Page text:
By the time of bin Laden’s death, al Qaeda had changed greatly, ending its spectacular attacks and morphing into several organizations. One of those was in Iraq, where its footprints would help lead to ISIS. Another piece of al Qaeda took root in Syria and, after the Syrian civil war broke out, became Hayat Tahrir al-Sham, the jihadist movement that controls much of Idlib. Baghdadi had pretensions to be a “caliph” and run a state, something bin Laden never tried. Baghdadi not only ran a state that was the size of England, his forces committed genocide against the Yazidi minority in Iraq and sold thousands of women into slavery. An American woman, Kayla Mueller, taken hostage and killed by ISIS, inspired the name for the raid to kill Baghdadi.

As did bin Laden, Baghdadi sought shelter in a region close to an American ally — in Baghdadi’s case, Turkey. Many of the thousands of foreign fighters who joined ISIS came through Turkey in 2014, and some later escaped back to Turkey in 2017 after the ISIS capital of Raqqa fell. Brett McGurk, the former anti-ISIS envoy, has been critical of Turkey’s role. Turkish-backed Syrian rebel groups, some of them extremists, are accused of committing human rights abuses, including during Turkey’s recent offensive against Kurdish forces in Syria.

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In both Turkey and Pakistan, the U.S. found fickle allies, countries that seemed to sympathize with the very religious extremists the U.S. was trying to stop, and which worked with groups in Syria and Afghanistan that were at odds with the U.S. President Trump has called the wars in Syria and Afghanistan America’s “endless wars” and vows the U.S. will leave. Whether the U.S. fully withdraws or not, in both cases the U.S. has been hamstrung by neighboring countries that appear to only pay lip service to being U.S. allies. 

How could Turkey not know that Baghdadi was living in Idlib province in Syria, where Turkey has observation posts and which Turkey controls? He was living almost within shouting distance of the Turkish border when he was caught, in a house that had tunnels that stretched near the border. Iraqi officials even told the Americans that Baghdadi’s wives and brothers had been smuggled to Idlib from Turkey. And how could Pakistan not have known that bin Laden was living so close to its military academy in Abbottabad in 2011?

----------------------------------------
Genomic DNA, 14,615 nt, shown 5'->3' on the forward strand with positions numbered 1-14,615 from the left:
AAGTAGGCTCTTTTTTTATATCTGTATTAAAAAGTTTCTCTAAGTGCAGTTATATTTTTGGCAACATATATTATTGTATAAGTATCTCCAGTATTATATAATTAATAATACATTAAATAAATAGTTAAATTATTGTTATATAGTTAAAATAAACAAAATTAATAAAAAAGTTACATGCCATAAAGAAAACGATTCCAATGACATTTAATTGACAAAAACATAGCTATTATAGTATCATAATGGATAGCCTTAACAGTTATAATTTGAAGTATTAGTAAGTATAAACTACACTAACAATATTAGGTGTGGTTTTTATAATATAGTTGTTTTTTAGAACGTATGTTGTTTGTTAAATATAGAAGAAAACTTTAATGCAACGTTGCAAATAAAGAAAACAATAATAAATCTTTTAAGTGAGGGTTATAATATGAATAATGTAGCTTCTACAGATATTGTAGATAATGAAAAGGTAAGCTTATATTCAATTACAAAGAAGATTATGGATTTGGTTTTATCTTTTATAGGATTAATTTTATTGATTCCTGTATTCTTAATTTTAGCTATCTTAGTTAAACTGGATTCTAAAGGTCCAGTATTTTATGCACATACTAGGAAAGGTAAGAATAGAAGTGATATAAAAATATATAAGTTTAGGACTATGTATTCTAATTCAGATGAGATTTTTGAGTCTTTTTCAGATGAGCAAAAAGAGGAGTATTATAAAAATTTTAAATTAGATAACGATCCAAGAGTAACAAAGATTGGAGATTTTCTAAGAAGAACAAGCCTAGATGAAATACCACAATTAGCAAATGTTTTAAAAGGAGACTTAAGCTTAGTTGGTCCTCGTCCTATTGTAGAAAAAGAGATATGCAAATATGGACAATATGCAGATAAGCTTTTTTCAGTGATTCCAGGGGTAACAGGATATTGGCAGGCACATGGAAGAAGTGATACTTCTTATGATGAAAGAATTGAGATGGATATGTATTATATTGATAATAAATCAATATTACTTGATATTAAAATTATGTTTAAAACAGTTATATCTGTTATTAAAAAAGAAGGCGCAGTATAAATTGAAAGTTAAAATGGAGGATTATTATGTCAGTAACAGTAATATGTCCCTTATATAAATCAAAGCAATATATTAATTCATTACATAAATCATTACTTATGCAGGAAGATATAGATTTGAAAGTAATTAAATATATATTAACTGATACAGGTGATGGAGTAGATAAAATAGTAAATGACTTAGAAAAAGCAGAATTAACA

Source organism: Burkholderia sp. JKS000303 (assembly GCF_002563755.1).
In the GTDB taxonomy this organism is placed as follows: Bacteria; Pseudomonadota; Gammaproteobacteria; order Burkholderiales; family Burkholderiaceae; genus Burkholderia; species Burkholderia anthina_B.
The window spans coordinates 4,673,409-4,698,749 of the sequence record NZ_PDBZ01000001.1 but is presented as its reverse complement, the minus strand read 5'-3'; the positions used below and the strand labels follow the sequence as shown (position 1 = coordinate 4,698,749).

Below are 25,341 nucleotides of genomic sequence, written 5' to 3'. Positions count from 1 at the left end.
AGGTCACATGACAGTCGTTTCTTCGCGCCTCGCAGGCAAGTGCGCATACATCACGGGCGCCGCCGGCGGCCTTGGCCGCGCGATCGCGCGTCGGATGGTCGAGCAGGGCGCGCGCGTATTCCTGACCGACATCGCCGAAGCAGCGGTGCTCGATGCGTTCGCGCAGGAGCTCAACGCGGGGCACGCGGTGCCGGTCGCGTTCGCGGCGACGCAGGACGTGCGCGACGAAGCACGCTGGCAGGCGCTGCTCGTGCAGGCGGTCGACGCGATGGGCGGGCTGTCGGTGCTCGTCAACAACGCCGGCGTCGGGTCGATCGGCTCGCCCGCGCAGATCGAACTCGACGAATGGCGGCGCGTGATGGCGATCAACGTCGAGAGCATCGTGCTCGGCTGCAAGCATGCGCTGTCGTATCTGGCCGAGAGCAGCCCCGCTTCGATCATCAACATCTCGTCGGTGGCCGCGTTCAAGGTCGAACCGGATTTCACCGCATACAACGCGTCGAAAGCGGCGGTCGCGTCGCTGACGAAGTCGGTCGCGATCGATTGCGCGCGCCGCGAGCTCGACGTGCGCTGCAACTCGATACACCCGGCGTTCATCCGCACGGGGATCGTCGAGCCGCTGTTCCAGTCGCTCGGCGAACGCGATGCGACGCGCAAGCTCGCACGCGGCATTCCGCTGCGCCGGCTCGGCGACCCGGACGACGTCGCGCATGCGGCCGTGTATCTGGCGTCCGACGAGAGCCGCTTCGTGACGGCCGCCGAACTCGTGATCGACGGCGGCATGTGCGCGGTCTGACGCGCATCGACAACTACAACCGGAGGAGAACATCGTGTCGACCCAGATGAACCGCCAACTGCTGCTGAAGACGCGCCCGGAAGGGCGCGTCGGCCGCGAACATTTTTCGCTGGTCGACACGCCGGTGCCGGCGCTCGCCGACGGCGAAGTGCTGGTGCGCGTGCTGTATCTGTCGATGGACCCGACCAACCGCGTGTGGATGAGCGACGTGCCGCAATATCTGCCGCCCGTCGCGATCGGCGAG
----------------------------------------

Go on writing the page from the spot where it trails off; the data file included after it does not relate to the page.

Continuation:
It is revealing that the U.S. cannot trust its allies with the sort of intelligence that led to the killing of the most high-profile terrorists of the past 20 years. With Baghdadi’s death, the U.S. must re-examine how to achieve its goals in Syria or Afghanistan if neighboring countries are not working with it — and might even be working against Washington. 

Killing bin Laden and Baghdadi were tactical successes. But U.S. strategy requires a world where U.S. allies are truly allies. Perhaps the U.S. needs to better confront countries such as Turkey and Pakistan if they are not helpful in the war on terror.

Seth J. Frantzman is executive director of the Middle East Center for Reporting and Analysis. A former assistant professor of American Studies at Al-Quds University, he covers the Middle East for The Jerusalem Post and is a writing fellow at the Middle East Forum. He is the author of “After ISIS: How Defeating the Caliphate Changed the Middle East Forever.” Follow him on Twitter @sfrantzman.